MY GENERATION must have been a bit too young to fully know the late Nick Joaquin, who, to most writers, symbolizes an era that is now fading. Most of us probably know him by his “greatest hits” like Summer Solstice, which was made into a movie a few years ago. I wouldn’t have started reading his works if it wasn’t for May Day Eve, which appears to be a staple selection in high school English textbooks.

But those few works we’ve managed to get acquainted with isn’t quite enough to let us know Nick the literary artist, journalist, and historian. For, as many people do not tire of saying it, there is more to Nick than meets the eye, apart from that perspiring bottle of beer he always poses with in most of his photographs.

The sad thing is that nobody realizes how unfortunate my uninterested generation is, especially now that it has become too engrossed in living without regard for the past, which Nick efficiently relives in his writings.

We have no excuse in missing these writings because most of them are everywhere. A majority of the country’s bookstores carry Nick’s popular titles, but these are only hunted when they need to be read for school.

What we don’t know is that these writings give a vivid picture of the country’s past which other cultures have succeeded in blurring. Nick provides valuable information about Manila that most of us do not know in his Almanac for Manileños. One of his earlier short stories, Guardia de Honor, is a Filipino writer’s take on an attempt to change the uncertain future. He also provides a feel of the 1970s in the eyes of a teenager with the novella, Candido’s Apocalypse, which shows Nick’s fascinating use of “kanto” boy slang and other teenage shenanigans, proof that he was never too old to connect with the young.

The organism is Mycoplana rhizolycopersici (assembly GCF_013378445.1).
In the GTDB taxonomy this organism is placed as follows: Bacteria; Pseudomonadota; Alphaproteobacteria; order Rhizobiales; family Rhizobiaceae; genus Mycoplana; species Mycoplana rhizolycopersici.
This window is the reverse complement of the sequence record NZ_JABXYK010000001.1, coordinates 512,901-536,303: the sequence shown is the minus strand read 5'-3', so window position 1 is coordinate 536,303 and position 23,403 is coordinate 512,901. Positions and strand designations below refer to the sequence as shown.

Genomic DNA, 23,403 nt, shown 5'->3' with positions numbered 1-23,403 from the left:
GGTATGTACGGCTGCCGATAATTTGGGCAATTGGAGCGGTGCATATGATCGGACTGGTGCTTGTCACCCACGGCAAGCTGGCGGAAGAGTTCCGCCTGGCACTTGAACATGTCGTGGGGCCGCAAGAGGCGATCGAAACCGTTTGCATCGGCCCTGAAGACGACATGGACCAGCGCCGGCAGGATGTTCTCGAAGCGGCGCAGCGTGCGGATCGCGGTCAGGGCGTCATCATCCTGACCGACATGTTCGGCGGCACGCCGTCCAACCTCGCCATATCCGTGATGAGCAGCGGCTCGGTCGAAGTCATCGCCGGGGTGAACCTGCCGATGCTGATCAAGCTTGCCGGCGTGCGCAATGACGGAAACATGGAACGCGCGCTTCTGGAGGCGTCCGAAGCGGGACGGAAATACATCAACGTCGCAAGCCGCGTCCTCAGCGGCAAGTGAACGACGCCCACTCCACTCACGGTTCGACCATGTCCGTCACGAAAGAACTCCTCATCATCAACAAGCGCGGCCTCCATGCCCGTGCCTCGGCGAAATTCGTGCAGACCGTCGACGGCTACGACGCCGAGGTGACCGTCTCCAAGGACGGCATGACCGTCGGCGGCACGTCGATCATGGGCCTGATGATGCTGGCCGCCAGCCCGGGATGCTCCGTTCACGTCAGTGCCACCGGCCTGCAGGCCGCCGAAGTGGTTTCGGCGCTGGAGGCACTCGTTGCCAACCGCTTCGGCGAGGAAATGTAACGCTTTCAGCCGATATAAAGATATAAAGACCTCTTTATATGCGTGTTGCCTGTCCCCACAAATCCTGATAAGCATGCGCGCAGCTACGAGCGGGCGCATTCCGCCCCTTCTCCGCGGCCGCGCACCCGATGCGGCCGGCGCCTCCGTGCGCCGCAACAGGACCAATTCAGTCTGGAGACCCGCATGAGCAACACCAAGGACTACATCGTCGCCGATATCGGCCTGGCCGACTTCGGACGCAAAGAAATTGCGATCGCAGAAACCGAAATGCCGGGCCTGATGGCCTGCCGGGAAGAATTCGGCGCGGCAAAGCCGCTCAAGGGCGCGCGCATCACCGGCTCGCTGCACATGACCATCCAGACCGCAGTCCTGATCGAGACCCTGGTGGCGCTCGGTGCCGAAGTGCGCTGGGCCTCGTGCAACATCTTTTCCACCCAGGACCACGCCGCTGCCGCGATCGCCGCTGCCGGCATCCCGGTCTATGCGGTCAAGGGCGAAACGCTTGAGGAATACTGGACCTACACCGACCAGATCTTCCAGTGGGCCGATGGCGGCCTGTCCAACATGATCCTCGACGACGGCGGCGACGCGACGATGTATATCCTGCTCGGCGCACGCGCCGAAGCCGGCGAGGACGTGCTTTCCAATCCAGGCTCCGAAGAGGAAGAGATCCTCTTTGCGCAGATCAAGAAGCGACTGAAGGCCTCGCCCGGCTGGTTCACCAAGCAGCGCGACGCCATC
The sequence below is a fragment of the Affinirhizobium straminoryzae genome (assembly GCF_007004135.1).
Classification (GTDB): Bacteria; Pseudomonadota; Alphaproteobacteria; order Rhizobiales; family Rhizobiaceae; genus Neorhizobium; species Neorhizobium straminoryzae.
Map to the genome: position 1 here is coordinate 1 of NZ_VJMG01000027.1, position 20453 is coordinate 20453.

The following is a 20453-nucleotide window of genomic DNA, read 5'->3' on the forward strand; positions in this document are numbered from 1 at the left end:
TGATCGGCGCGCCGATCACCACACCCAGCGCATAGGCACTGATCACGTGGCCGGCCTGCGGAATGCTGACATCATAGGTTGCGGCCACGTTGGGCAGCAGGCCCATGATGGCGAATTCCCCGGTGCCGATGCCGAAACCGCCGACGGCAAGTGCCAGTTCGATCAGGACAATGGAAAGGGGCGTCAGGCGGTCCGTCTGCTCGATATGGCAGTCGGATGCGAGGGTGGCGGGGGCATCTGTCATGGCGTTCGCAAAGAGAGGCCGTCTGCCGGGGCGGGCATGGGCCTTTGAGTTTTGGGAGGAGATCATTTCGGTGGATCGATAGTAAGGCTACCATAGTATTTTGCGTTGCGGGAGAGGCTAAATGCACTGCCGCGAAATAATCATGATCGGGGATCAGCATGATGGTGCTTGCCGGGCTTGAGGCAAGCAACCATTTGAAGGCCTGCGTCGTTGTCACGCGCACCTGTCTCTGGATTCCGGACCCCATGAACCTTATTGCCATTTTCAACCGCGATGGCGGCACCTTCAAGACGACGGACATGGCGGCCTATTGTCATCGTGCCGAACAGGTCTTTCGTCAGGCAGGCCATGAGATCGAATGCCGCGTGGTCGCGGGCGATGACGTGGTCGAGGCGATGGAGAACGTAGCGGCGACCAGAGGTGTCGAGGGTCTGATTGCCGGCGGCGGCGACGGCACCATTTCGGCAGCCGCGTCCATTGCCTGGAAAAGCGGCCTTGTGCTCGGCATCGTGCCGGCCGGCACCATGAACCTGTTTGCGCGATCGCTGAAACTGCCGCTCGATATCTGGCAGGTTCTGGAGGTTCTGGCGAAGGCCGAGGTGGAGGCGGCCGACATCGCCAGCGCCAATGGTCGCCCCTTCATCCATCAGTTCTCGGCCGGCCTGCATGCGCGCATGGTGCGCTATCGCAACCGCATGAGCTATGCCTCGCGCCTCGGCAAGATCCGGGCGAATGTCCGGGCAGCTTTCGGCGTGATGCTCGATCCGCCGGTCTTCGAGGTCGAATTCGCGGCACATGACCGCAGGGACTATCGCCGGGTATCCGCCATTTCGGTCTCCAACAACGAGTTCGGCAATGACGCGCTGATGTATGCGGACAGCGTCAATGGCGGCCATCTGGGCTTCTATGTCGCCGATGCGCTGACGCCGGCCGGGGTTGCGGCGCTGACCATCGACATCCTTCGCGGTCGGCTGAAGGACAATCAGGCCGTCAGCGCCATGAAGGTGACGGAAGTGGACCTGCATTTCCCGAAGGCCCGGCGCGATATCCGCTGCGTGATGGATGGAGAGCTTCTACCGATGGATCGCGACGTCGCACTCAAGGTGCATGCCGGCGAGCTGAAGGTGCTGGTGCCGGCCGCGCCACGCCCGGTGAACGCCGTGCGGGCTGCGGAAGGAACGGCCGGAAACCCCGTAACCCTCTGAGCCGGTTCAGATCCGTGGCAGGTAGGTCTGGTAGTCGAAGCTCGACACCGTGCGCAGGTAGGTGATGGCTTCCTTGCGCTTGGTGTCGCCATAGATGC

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Fortunately for Thomasians, the late National Artist’s writings, including his entire library, will soon be available at the UST Central Library under the Nick Joaquin section. Nick’s readers can now pick on his brains by reading the books he had collected in his private library and rediscovering those rare writings of his that can never be picked up in any bookstore these days.

The two week-long exhibit on Nick’s life and writings also gives us a rare peek at his private life and work habits. It is amusing to learn that he was a stockholder of San Miguel Corporation, having consumed so much San Miguel Beer in his lifetime. His old Underwood still holds that sheet of paper containing the biography of a business tycoon he was working on before he died in April last year.

But will the Thomasians, excluding the University’s small population of student writers, even bother to see all this?

The problem is that we never learn to get our hands on what is being offered to us. In this case, we are being spoon-fed but we turn our heads away from intellectual grace, distracted by the lure of an irresistible gadget-dominated culture that requires no reading and no deep pondering.

There really is no doubt that the legacy of Nick Joaquin will live on through his writings, which reflect the national identity of this country. We can only do well not to insult his memory by taking his works as an antidote for historical amnesia.

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